On this page you will find a brief profile of the scholars, academics and researchers engaged in both Analytic Philosophy and Theology as well as Islamic Rational Theology ('ilm al-kalam) whose works figure in this site. There is a link to their primary area of work in their respective profile box.
Sümeyye Parildar was born in Ankara in 1980. After her BA in Marmara University Theology Faculty, she completed her first MA in Islamic Philosophy in the same university. Her second MA was in Philosophy in Birmingham University, England. She received her PhD in Exeter University with the dissertation titled 'Intentionality in Mulla Sadra' in 2014. She is a lecturer in Istanbul University since 2015. Her current publication is Intensionality in Mulla Sadra (Springer 2020).
Prof. Saeedimehr is lecturer at Tarbiyat Modares University, Tehran. His research interests are wide-ranging and his academic output centres on the intersection between Islamic philosophy and theology - particularly Shi'i - and analytic philosophy. His numerous publications can be found here and here.
In his own words:
I am currently a Research Associate at the Centre for the Study of Islam in the UK at Cardiff University. I completed a PhD looking at the formation and training of British Muslim Scholarship (ulama) with an ethnographic study of a Dar al-Uloom, or traditional Islamic seminary in modern Britain. This was part of the Jameel Scholarship Programme. I also have a background in traditional Islamic Studies, and this is where I seek to combine textual learning of the Islamic tradition with the sociology of religious professionals. I have an interest in the formation of religious authority, theories and application of tradition with modernity, and religious embodiment. I continue to teach courses in the Islamic traditional sciences in the areas of Islamic law (fiqh) and theology (aqidah). I also teach modules around contemporary Muslims concerns such as Sufism and Islamic law in Britain. Currently, I am working on an innovative and ground-breaking project looking at the lived experiences of imams in Britain.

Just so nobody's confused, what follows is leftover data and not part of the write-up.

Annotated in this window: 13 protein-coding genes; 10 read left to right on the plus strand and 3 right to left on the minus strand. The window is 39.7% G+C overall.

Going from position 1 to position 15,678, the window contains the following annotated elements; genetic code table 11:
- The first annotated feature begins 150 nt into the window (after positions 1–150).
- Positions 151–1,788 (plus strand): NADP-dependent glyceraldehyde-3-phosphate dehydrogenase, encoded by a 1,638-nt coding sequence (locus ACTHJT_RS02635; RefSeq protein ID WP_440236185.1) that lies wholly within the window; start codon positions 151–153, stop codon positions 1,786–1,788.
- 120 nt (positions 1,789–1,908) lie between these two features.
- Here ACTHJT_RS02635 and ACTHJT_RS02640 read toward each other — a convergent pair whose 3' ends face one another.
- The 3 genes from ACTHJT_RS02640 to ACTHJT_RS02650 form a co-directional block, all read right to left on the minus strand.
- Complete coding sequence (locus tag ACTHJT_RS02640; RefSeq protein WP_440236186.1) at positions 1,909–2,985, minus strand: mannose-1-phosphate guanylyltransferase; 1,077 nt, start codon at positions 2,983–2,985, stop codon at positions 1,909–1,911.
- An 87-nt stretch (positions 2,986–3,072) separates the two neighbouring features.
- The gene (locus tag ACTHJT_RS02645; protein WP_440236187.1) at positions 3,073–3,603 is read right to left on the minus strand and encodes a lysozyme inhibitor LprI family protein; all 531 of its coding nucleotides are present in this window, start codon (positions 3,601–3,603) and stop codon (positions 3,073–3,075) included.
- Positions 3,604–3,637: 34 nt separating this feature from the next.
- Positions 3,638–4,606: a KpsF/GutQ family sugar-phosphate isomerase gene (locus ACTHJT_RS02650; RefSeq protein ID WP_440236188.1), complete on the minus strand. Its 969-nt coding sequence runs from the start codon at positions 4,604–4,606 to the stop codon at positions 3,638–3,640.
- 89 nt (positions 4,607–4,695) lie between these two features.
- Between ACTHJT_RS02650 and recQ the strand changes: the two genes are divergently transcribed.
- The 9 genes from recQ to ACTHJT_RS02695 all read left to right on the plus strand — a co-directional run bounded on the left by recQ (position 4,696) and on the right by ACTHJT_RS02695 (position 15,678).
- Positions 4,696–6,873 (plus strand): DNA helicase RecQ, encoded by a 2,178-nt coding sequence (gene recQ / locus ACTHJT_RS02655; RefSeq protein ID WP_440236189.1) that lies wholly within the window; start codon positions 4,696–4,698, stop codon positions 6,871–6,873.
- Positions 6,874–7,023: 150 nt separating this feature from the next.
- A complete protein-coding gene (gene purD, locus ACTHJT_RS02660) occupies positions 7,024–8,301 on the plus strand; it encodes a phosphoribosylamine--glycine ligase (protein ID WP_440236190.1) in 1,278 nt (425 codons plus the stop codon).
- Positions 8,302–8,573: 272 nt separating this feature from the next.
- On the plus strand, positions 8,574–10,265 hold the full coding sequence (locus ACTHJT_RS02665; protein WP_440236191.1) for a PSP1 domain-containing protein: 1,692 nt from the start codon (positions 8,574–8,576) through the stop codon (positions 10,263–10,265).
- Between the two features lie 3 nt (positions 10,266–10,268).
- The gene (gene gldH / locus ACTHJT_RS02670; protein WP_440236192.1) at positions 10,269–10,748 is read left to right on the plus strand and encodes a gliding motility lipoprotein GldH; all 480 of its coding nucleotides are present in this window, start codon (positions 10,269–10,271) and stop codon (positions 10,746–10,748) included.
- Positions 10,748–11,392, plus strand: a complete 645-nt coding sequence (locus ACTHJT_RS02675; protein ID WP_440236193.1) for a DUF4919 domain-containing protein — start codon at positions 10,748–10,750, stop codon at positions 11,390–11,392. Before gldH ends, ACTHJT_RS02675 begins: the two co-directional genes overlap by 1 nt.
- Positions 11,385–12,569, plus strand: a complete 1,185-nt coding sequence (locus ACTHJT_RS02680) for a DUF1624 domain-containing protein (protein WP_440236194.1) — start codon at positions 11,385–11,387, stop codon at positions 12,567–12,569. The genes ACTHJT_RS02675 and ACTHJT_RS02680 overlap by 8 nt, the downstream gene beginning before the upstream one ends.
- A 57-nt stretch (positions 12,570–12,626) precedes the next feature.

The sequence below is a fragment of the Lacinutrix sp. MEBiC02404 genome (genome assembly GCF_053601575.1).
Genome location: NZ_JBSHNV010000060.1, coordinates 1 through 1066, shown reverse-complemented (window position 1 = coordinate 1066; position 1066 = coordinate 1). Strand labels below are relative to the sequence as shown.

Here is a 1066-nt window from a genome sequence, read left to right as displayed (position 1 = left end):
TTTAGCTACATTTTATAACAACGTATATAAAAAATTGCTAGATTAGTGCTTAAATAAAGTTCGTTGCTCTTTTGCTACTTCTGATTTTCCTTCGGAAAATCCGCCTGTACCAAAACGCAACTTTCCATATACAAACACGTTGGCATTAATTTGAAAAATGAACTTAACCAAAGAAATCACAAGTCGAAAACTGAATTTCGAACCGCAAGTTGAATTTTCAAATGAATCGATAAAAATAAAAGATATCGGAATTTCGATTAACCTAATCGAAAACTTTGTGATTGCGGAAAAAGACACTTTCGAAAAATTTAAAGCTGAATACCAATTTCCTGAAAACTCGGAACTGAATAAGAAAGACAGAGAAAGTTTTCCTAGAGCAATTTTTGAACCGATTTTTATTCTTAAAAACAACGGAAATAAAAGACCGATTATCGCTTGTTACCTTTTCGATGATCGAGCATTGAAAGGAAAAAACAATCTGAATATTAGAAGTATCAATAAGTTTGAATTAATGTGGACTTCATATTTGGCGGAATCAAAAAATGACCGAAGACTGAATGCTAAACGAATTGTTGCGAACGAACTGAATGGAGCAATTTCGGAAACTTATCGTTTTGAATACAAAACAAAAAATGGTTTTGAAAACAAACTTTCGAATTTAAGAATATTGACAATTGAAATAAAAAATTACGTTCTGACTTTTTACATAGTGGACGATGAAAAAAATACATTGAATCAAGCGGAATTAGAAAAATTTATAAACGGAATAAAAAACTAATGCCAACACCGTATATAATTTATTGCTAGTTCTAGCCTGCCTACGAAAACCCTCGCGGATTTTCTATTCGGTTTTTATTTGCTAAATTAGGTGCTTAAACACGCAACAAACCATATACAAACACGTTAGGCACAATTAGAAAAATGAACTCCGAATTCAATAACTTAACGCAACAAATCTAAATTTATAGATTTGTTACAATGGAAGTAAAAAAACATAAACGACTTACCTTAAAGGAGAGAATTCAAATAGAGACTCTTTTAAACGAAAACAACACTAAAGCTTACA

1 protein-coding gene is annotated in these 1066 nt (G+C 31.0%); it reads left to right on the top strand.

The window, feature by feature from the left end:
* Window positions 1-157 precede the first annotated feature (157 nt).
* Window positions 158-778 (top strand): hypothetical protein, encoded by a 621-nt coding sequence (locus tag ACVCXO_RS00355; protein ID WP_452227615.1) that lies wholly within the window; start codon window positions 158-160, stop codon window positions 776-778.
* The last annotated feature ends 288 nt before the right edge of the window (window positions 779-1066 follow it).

Aaron specializes in Islamic Intellectual History, with an emphasis on 13th-19th-century law, theology, and Sufism and their reception in contemporary Muslim communities. He has published two books and a number of articles on Islamic intellectual history including The Archetypal Sunni Scholar: Law, Theology, and Mysticism in the Synthesis of al-Bajuri (SUNY, 2014.) He is also a Visiting Scholar in Harvard's Near Eastern Languages and Civilizations, and teaches courses on Islam, Islamic Finance, and World Religions in Harvard's Division of Continuing Education. Previously, he has been a visiting researcher in Harvard Law School's Program in Islamic Law where he worked on Talfiq (legal patch-working) in Inheritance, Divorce, and Islamic Finance. He is currently working on an annotated edition of Ibrahim al-Bajuri's (d. 1860) unpublished gloss on "The Commentary of al-Taftazani on the Creed of al-Nasafi". He is also working on an introduction to late Sunni Kalam and an intellectual biography of al-Taftazani. He founded the American Society for Islaimic Philosophy and Theology (ASIPT) under a John Templeton Grant.
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